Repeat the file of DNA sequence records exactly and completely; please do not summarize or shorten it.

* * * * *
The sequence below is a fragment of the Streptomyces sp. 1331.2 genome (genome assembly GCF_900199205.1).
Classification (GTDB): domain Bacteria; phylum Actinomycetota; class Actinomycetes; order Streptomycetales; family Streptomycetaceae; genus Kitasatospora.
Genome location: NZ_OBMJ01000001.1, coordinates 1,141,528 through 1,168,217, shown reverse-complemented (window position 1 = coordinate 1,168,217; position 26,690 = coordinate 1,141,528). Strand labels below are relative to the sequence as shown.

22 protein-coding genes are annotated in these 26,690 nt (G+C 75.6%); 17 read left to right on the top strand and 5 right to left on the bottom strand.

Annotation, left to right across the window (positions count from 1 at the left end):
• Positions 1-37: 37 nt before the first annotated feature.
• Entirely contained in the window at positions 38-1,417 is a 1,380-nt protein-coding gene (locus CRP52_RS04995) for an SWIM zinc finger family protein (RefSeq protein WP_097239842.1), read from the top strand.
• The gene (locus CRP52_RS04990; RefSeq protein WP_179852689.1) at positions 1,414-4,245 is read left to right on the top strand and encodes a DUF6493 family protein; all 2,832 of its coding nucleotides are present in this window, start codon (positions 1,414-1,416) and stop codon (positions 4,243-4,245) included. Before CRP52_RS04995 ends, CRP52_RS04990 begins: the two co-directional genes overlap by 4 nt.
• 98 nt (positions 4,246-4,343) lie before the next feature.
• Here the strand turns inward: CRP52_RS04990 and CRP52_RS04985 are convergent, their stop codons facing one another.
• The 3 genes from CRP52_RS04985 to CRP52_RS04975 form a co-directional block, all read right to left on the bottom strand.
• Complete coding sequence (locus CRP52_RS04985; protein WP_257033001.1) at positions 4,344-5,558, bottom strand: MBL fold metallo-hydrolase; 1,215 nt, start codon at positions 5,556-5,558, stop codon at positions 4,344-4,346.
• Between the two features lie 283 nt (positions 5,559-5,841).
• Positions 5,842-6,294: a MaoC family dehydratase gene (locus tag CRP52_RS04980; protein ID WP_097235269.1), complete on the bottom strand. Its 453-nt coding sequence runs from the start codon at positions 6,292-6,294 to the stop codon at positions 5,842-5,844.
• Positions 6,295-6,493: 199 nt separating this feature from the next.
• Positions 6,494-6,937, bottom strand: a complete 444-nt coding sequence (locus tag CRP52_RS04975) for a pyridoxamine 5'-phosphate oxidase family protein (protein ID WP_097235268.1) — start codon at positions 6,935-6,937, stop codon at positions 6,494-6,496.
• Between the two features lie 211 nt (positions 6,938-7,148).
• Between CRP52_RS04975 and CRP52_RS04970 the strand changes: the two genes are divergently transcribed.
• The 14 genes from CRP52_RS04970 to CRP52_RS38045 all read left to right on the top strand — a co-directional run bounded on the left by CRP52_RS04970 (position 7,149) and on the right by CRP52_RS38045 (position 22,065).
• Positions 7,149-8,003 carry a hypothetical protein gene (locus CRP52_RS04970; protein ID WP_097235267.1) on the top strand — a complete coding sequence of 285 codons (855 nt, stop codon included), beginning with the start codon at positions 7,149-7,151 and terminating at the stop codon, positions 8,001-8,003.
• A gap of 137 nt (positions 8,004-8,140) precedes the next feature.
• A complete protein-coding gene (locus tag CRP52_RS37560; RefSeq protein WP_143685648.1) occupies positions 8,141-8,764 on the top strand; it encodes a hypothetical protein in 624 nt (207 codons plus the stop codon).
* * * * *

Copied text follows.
The sequence below is a fragment of the Streptomyces sp. 1331.2 genome (genome assembly GCF_900199205.1).
Classification (GTDB): domain Bacteria; phylum Actinomycetota; class Actinomycetes; order Streptomycetales; family Streptomycetaceae; genus Kitasatospora.
Genome location: NZ_OBMJ01000001.1, coordinates 1,141,528 through 1,168,217, shown reverse-complemented (window position 1 = coordinate 1,168,217; position 26,690 = coordinate 1,141,528). Strand labels below are relative to the sequence as shown.

22 protein-coding genes are annotated in these 26,690 nt (G+C 75.6%); 17 read left to right on the top strand and 5 right to left on the bottom strand.

Annotation, left to right across the window (positions count from 1 at the left end):
• Positions 1-37: 37 nt before the first annotated feature.
• Entirely contained in the window at positions 38-1,417 is a 1,380-nt protein-coding gene (locus CRP52_RS04995) for an SWIM zinc finger family protein (RefSeq protein WP_097239842.1), read from the top strand.
• The gene (locus CRP52_RS04990; RefSeq protein WP_179852689.1) at positions 1,414-4,245 is read left to right on the top strand and encodes a DUF6493 family protein; all 2,832 of its coding nucleotides are present in this window, start codon (positions 1,414-1,416) and stop codon (positions 4,243-4,245) included. Before CRP52_RS04995 ends, CRP52_RS04990 begins: the two co-directional genes overlap by 4 nt.
• 98 nt (positions 4,246-4,343) lie before the next feature.
• Here the strand turns inward: CRP52_RS04990 and CRP52_RS04985 are convergent, their stop codons facing one another.
• The 3 genes from CRP52_RS04985 to CRP52_RS04975 form a co-directional block, all read right to left on the bottom strand.
• Complete coding sequence (locus CRP52_RS04985; protein WP_257033001.1) at positions 4,344-5,558, bottom strand: MBL fold metallo-hydrolase; 1,215 nt, start codon at positions 5,556-5,558, stop codon at positions 4,344-4,346.
• Between the two features lie 283 nt (positions 5,559-5,841).
• Positions 5,842-6,294: a MaoC family dehydratase gene (locus tag CRP52_RS04980; protein ID WP_097235269.1), complete on the bottom strand. Its 453-nt coding sequence runs from the start codon at positions 6,292-6,294 to the stop codon at positions 5,842-5,844.
• Positions 6,295-6,493: 199 nt separating this feature from the next.
• Positions 6,494-6,937, bottom strand: a complete 444-nt coding sequence (locus tag CRP52_RS04975) for a pyridoxamine 5'-phosphate oxidase family protein (protein ID WP_097235268.1) — start codon at positions 6,935-6,937, stop codon at positions 6,494-6,496.
• Between the two features lie 211 nt (positions 6,938-7,148).
• Between CRP52_RS04975 and CRP52_RS04970 the strand changes: the two genes are divergently transcribed.
• The 14 genes from CRP52_RS04970 to CRP52_RS38045 all read left to right on the top strand — a co-directional run bounded on the left by CRP52_RS04970 (position 7,149) and on the right by CRP52_RS38045 (position 22,065).
• Positions 7,149-8,003 carry a hypothetical protein gene (locus CRP52_RS04970; protein ID WP_097235267.1) on the top strand — a complete coding sequence of 285 codons (855 nt, stop codon included), beginning with the start codon at positions 7,149-7,151 and terminating at the stop codon, positions 8,001-8,003.
• A gap of 137 nt (positions 8,004-8,140) precedes the next feature.
• A complete protein-coding gene (locus tag CRP52_RS37560; RefSeq protein WP_143685648.1) occupies positions 8,141-8,764 on the top strand; it encodes a hypothetical protein in 624 nt (207 codons plus the stop codon).